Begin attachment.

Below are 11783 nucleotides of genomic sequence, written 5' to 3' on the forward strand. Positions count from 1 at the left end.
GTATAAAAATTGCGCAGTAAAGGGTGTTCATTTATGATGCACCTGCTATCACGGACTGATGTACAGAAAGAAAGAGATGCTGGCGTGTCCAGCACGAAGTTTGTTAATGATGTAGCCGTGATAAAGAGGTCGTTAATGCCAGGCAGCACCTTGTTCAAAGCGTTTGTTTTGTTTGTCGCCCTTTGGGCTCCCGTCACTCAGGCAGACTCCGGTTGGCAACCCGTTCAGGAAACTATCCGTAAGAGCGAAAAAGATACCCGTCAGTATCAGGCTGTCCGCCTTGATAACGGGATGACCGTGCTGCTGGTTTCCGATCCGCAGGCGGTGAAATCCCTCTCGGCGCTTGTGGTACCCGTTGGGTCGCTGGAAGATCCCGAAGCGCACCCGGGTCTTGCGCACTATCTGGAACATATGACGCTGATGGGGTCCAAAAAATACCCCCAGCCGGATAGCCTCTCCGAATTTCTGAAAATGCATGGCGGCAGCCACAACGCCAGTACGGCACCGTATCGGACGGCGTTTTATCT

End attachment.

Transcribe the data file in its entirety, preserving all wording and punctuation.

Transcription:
Below are 11783 nucleotides of genomic sequence, written 5' to 3' on the forward strand. Positions count from 1 at the left end.
GTATAAAAATTGCGCAGTAAAGGGTGTTCATTTATGATGCACCTGCTATCACGGACTGATGTACAGAAAGAAAGAGATGCTGGCGTGTCCAGCACGAAGTTTGTTAATGATGTAGCCGTGATAAAGAGGTCGTTAATGCCAGGCAGCACCTTGTTCAAAGCGTTTGTTTTGTTTGTCGCCCTTTGGGCTCCCGTCACTCAGGCAGACTCCGGTTGGCAACCCGTTCAGGAAACTATCCGTAAGAGCGAAAAAGATACCCGTCAGTATCAGGCTGTCCGCCTTGATAACGGGATGACCGTGCTGCTGGTTTCCGATCCGCAGGCGGTGAAATCCCTCTCGGCGCTTGTGGTACCCGTTGGGTCGCTGGAAGATCCCGAAGCGCACCCGGGTCTTGCGCACTATCTGGAACATATGACGCTGATGGGGTCCAAAAAATACCCCCAGCCGGATAGCCTCTCCGAATTTCTGAAAATGCATGGCGGCAGCCACAACGCCAGTACGGCACCGTATCGGACGGCGTTTTATCT